[ exact phrase in "" • ~10 sec • results by date ]

[ Google-powered • results by relevance ]


News Home

Subscribe to RSS feed

Add NWW headlines to your site (click here)

Sign up for daily updates

Keep Wind Watch online and independent!

Donate $10

Donate $5

Selected Documents

All Documents

Research Links


Press Releases


Publications & Products

Photos & Graphics


Allied Groups

Wigtownshire could become ‘windfarm alley’  

Credit:  The Galloway Gazette, www.gallowaygazette.co.uk 20 August 2010 ~~

A Drummore resident has warned that Wigtownshire will become a windfarm alley if all the onshore and offshore turbine proposals are approved.

Dr Jackie Paddison, a retired university lecturer, says the Scottish Government’s medium term proposals contained in their ‘Draft Plan for Offshore Wind Energy’ could see 400 turbines stretch right across the mouth of Luce Bay.
The plan highlights possible future windfarm sites in the Solway with the largest stretching from the Mull of Galloway right across the entrance to Luce Bay.
Dr Paddison said: “This wind-farm (SW3) will have approximately 350-400 turbines which will be several rows deep.
“These large structures will be heard several miles away and will have a noise impact on anyone living in the area and of course a visual impact for several miles.
“According to a promotional booklet by the energy company E.ON (at the Robin Rigg site) the maintenance team servicing the turbines is based at Workington, Cumbria and the sub-sea cable is taken to Cumbria to feed into the English grid system. Marine Scotland was not able to give any guarantees that the power produced in the Solway would come to Scotland or that any of the maintenance work would be undertaken from Scottish harbours.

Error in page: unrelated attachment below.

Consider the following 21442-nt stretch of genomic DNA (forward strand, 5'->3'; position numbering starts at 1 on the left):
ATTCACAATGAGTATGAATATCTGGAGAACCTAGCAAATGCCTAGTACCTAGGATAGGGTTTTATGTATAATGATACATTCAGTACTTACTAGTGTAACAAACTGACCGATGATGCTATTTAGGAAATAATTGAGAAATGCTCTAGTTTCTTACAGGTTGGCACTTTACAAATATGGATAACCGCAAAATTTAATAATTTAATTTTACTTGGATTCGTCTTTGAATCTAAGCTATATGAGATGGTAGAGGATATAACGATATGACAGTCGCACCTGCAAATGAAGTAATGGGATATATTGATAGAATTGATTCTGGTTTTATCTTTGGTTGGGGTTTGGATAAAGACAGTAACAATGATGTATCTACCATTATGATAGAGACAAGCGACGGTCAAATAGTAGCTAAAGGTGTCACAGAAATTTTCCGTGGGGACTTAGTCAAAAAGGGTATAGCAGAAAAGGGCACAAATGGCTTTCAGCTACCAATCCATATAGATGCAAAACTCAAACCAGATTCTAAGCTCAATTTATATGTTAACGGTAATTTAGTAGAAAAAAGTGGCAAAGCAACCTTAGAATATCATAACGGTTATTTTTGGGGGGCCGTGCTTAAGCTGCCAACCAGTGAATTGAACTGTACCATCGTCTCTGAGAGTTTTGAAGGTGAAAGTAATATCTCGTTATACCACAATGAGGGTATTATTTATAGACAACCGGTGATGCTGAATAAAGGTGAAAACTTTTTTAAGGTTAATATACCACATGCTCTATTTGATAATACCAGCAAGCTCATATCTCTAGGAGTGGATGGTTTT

“The question needs to be asked therefore – how is the Solway development going to benefit Scotland?
“The Scottish Government could be forgiven for thinking we like wind turbines here. In Dumfries and Galloway there are at present seven onshore wind farms with another four in the later planning stage and 13 at the early stages of planning. Then there are the applications from individuals (as opposed to companies) totalling about 100 for small groups of wind turbines of varying sizes and 75 per cent of these are in Wigtownshire (most are on the Rhins).
“The things are noisy and particularly the ones that use the older type of technology, they are visually very dominant and I can’t see the point or ruining a lovely part of Scotland when it isn’t necessary. Apart from anything else the low frequency noise produced by wind turbines seems to have negative effects on the health of people that live near them”.
VisitScotland regional director Sandi Hellowell said: “We understand and support the drive for renewable energy and recognise the potential of Scotland’s vast resource.
“We are however concerned about the accumulative effect of wind turbines and the impact this may have on the local landscape and will be responding through the relevant formal planning processes.”

Source:  The Galloway Gazette, www.gallowaygazette.co.uk 20 August 2010

This article is the work of the source indicated. Any opinions expressed in it are not necessarily those of National Wind Watch.

Wind Watch relies entirely
on User Funding
Donate $5 PayPal Donate


News Watch Home

Get the Facts Follow Wind Watch on Twitter

Wind Watch on Facebook


© National Wind Watch, Inc.
Use of copyrighted material adheres to Fair Use.
"Wind Watch" is a registered trademark.

Wind Watch on Facebook

Follow Wind Watch on Twitter